Chronic subjective tinnitus is the constant perception of a sound that has no physical source. Brain imaging studies show alterations in tinnitus patients’ resting-state networks (RSNs). This scoping review aims to provide an overview of resting-state fMRI studies in tinnitus, and to evaluate the evidence for changes in different RSNs. A total of 29 studies were included, 26 of which found alterations in networks such as the auditory network, default mode network, attention networks, and visual network; however, there is a lack of reproducibility in the field which can be attributed to the use of different regions of interest and analytical methods per study, and tinnitus heterogeneity. Future studies should focus on replication by using the same regions of interest in their analysis of resting-state data, and by controlling adequately for potential confounds. These efforts could potentially lead to the identification of a biomarker for tinnitus in the future.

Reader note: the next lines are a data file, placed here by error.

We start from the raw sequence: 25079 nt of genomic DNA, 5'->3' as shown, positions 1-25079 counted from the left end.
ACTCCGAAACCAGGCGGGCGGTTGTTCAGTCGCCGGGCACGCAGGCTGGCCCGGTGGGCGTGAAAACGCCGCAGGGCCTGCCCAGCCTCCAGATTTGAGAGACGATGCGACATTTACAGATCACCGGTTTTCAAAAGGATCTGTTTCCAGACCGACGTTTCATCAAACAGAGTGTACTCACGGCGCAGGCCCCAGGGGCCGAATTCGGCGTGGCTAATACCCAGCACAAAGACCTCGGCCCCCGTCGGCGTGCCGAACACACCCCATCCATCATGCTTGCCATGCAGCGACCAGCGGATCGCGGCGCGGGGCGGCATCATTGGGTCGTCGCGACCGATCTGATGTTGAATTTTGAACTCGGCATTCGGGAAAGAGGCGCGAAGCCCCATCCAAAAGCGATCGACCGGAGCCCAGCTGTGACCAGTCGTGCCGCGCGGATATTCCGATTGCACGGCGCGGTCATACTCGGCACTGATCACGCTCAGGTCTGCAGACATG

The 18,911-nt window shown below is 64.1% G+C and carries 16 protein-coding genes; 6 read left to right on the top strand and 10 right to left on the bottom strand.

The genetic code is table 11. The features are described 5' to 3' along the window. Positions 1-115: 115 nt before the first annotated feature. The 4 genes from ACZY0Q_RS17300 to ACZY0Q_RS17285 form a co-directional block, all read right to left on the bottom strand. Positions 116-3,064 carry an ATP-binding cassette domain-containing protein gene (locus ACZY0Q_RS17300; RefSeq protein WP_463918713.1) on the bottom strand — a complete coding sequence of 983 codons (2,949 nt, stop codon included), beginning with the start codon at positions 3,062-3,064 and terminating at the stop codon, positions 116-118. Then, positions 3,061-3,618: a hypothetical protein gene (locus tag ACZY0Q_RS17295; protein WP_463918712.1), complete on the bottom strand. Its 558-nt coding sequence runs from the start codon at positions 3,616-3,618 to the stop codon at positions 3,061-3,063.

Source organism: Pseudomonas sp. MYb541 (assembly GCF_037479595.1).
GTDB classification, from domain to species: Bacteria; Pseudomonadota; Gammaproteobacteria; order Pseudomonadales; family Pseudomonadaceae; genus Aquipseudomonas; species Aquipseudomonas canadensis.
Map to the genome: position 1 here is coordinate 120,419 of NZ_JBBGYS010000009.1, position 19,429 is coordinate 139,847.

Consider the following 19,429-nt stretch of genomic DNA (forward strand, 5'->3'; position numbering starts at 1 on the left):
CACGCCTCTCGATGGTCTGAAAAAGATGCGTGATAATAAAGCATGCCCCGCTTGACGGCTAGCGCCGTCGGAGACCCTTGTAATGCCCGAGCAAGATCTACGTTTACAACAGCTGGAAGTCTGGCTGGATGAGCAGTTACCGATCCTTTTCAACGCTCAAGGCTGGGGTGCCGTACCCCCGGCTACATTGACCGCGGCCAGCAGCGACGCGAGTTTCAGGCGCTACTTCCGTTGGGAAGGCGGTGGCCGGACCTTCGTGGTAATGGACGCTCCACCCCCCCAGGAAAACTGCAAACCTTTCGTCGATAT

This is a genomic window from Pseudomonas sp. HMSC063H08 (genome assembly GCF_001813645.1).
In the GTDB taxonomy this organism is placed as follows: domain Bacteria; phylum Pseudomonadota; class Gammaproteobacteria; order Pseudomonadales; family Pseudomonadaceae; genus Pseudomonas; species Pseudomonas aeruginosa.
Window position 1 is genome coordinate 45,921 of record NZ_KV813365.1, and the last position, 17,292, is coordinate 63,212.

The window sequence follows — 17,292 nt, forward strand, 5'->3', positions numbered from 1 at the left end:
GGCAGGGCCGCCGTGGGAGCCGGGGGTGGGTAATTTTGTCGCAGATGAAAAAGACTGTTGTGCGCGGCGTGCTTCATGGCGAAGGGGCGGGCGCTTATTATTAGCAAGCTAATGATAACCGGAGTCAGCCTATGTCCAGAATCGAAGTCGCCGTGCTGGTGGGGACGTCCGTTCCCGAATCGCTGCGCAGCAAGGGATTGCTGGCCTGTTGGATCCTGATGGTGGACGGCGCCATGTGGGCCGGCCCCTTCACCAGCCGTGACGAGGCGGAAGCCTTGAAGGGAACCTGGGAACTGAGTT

- Auditory network
- Brain imaging
- Functional magnetic resonance imaging
- Neural networks
- Subjective tinnitus